Investigations include CT, MRI, EEG, and electromyography. The CT and MRI scans may be normal in the early stages of corticobasal degeneration. However, as the disease progresses, asymmetric cortex atrophy can often be observed. Again, the EEG is usually normal at first but will show abnormalities (in delta and theta frequency) as the disease progresses.

In all cases, a post-mortem examination is the only actual diagnostic test. Diagnosis is usually clinical in nature. A key diagnostic feature is unresponsiveness to levodopa. In patients with prominent motor symptoms and suspicion of CBD, levodopa can often be administered as a screening test.

Multiple System Atrophy

Patients with MSA typically have akinetic parkinsonism with marked rigidity. The disease leads to autonomic failure, cerebellar ataxia, urogenital dysfunction, and pyramidal signs.

The disorder can either present as predominantly parkinsonism in nature or with predominant cerebellar ataxia. As the disease progresses, the dominant feature may change, with patients moving from parkinsonism to a cerebellar ataxia defined disease. Dysphagia can present in both clinical subtypes.

As with the other disorders discussed in these articles, the diagnosis is made purely on clinical findings. Again, a major diagnostic tool is the use of levodopa. Patients with MSA will respond poorly, and this can be used to distinguish the disease from idiopathic Parkinson’s disease.

Image: “Dopamine transporter and dopamine D2 receptor images. The first and last images of dopamine transporters and dopamine D2 receptors in the patient with Parkinson’s disease and the patient with multiple system atrophy are displayed in axial sections. The rainbow scale represents the magnitude of uptake ratio index.” By Ishibashi K, Nishina H, Ishiwata K, Ishii K. License: CC BY 4.0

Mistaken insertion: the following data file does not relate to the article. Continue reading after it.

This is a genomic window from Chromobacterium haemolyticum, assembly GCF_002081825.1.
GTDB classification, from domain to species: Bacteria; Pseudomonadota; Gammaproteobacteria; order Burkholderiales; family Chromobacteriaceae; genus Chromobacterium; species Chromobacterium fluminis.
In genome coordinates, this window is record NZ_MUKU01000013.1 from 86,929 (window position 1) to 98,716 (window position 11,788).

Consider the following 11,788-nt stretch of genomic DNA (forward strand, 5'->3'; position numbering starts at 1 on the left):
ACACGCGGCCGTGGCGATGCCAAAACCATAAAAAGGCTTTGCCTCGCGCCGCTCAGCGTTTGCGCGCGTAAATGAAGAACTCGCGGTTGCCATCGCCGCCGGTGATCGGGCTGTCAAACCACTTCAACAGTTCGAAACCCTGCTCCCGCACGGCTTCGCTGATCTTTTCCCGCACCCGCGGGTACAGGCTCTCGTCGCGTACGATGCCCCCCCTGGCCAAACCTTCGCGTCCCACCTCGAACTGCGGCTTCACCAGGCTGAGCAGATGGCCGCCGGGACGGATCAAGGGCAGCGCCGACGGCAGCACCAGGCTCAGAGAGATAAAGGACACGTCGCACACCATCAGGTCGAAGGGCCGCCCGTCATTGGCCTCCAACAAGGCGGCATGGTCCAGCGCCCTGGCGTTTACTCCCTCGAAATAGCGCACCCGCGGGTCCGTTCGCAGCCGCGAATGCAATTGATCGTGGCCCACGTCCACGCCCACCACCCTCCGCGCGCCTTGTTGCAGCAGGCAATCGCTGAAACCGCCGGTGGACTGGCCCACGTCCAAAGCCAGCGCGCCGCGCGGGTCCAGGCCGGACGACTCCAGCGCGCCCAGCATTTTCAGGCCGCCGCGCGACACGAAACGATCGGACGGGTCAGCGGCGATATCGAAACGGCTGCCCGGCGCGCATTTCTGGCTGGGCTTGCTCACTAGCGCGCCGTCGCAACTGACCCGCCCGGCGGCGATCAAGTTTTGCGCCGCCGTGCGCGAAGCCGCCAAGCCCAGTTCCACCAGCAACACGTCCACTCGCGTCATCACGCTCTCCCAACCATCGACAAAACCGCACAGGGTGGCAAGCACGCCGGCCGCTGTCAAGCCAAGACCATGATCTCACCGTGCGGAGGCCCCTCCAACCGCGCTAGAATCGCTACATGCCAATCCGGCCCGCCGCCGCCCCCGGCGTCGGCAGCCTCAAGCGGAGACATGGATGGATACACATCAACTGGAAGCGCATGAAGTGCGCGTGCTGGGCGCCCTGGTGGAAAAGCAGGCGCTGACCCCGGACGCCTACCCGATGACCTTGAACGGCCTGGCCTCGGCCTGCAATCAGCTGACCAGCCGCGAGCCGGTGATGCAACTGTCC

Features to look for in the diagnosis of MSA:

  • A sporadic and progressive disease in individuals over 30
  • Patients have an autonomic failure that causes urinary incontinence or orthostatic hypotension
  • Patients have poor levodopa response or cerebellar syndrome (gait ataxia, limb ataxia, cerebellar oculomotor dysfunction, etc.)

Therapy of Movement Disorders

Progressive Supranuclear Palsy

Levodopa is not effective in Progressive Supranuclear Palsy. In fact, L-dopa is currently diagnostic in PSP. There are currently no effective therapies for PSP, and management is purely supportive. Occupational therapists and physical therapists can help individuals as the disease will drastically affect their quality of life.

Corticobasal Degeneration

No medications currently provide symptomatic relief or are neuroprotective for degeneration. Various drugs can be used for the tremor, such as topiramate, but these have limited efficacy.

Patients with cognitive dysfunction can be given a cholinesterase inhibitor like rivastigmine. Diet and nutrition are important since dysphagia is a common symptom.

Multiple System Atrophy

As with the other disorders, there is a limited role for treatment, and the disease will progress unabated until the patient dies. Symptomatic control of motor signs can be tried.

Prognosis of Movement Disorders

Progressive Supranuclear Palsy

This is a progressive disease and symptoms will worsen, often very quickly. Usually, death results in around nine years.

Corticobasal degeneration

Median survival from disease diagnosis is about six years. The disease progresses quickly, with significant loss of quality of life within a few years.

Multiple System Atrophy

Patients usually have a post-diagnosis lifetime expectancy of nine years.